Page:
Bradley Brook { 2 galleries }

“Mental health is a state of well-being in which an individual realises their own abilities, can cope with the normal stresses of life, can work productively and are able to make a contribution to their community.”

The World Health Organisation (WHO), March 2018.

Bradley Brook explores the benefits of engaging with green spaces over time, examining the themes of interacting with nature, mental health and wellbeing, revisitation, and photography.

Society increasingly recognizes the value and importance of mental health. The maintenance of wellbeing should be considered in the same way we think of physical health and fitness, it takes time and effort, and everyone should be doing it. Research, has proven that there are positive benefits of exercising in natural environments, as opposed to urban environments1.

Bradley Brook is a stream flowing through Mere Clough, a deciduous woodland occupying a narrow valley in Phillips Park Nature reserve, Greater Manchester. The brook runs adjacent to the M60, one of the busiest motorways in Britain. Before cars and motorways “Mere Clough was renowned by botanists in the Victorian period for the variety and profusion of its flora.”2

The repetitive process of revisiting the same running route created an awareness of changes caused by seasonality, extreme weather events, and through human intervention and land management. It became a beneficially active process of anticipation and looking for change. This revisiting also created a sense of affiliation and responsibility with the location of the running route, that became stronger with each visit. Bradley Brook is a conscious decision to examine and explore the maintenance of my own wellbeing over a period of two and a half years, by recording the changes observed, while making time to observe at a slower pace along the running route.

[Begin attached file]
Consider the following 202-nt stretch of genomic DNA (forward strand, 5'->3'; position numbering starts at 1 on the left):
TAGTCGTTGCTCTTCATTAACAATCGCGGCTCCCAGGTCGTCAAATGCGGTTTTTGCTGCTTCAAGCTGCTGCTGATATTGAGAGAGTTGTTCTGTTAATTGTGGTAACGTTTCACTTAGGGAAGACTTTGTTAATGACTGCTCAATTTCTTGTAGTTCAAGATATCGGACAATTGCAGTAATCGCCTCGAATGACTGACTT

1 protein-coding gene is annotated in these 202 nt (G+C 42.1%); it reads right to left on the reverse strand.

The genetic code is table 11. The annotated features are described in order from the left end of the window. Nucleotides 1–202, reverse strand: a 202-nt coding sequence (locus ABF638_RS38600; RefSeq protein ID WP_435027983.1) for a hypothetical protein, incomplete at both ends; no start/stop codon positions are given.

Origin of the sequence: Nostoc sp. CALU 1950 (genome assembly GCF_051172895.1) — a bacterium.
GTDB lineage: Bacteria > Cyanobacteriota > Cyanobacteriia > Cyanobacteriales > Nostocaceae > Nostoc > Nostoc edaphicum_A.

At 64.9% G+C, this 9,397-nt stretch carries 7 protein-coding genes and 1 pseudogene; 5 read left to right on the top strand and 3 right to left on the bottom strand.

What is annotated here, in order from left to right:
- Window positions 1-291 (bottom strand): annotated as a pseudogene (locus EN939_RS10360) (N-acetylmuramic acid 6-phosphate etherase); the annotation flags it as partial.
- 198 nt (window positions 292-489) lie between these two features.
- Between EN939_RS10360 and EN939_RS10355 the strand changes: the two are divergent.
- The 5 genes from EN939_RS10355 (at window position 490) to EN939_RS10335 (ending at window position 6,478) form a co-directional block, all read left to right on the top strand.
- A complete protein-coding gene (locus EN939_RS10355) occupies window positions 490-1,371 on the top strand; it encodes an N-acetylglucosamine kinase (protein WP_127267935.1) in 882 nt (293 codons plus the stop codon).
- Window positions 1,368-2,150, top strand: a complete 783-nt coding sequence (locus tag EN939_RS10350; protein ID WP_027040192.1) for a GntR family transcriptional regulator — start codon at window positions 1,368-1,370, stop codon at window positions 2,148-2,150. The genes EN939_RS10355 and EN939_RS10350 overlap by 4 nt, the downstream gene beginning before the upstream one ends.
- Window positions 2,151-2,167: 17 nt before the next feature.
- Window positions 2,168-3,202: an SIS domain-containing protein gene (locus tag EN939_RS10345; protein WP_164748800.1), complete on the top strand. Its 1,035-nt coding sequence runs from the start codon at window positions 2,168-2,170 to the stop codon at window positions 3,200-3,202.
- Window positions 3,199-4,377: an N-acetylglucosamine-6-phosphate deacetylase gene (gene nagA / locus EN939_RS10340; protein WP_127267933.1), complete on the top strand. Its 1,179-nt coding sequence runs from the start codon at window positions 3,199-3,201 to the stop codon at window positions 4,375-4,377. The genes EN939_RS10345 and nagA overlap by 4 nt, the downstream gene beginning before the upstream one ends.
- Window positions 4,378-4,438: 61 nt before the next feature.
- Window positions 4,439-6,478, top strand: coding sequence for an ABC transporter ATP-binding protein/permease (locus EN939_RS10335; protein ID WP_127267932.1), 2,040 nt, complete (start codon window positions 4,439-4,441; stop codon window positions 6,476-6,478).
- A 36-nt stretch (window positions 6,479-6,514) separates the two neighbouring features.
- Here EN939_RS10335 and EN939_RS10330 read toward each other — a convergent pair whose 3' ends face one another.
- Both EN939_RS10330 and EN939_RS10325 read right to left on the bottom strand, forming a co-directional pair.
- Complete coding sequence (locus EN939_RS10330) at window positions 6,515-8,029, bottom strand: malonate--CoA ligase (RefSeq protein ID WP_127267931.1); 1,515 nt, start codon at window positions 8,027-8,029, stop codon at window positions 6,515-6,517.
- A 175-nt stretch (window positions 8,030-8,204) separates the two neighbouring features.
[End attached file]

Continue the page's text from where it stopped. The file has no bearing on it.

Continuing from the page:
The process of making the work, using analogue photography allows a more methodical and considered slow process. Unwrapping the foil of a roll of new film feels indulgent, eliciting the thrill of unwrapping sweets as a child. The mindfulness of hand printing in the darkroom is a mediative process. It’s all an antidote to the fast-paced digital world, and another conscious effort to maintain my own wellbeing.

Bradley Brook is the foundation of a collaborative pilot study into green prescribing with The Lancashire Wildlife Trust’s My Place Scheme. Supported by the UKRI fund. That facilitates participants to engage with the green spaces of Phillips Park Nature Reserve through photography.

1.Wicks, C., Barton, J., Orbell, S., & Andrews, L. (2022).

2. Gremson, S., Pringle, I., Winterbottom, D. (2009). Philips Park: It’s History and development Version 6.

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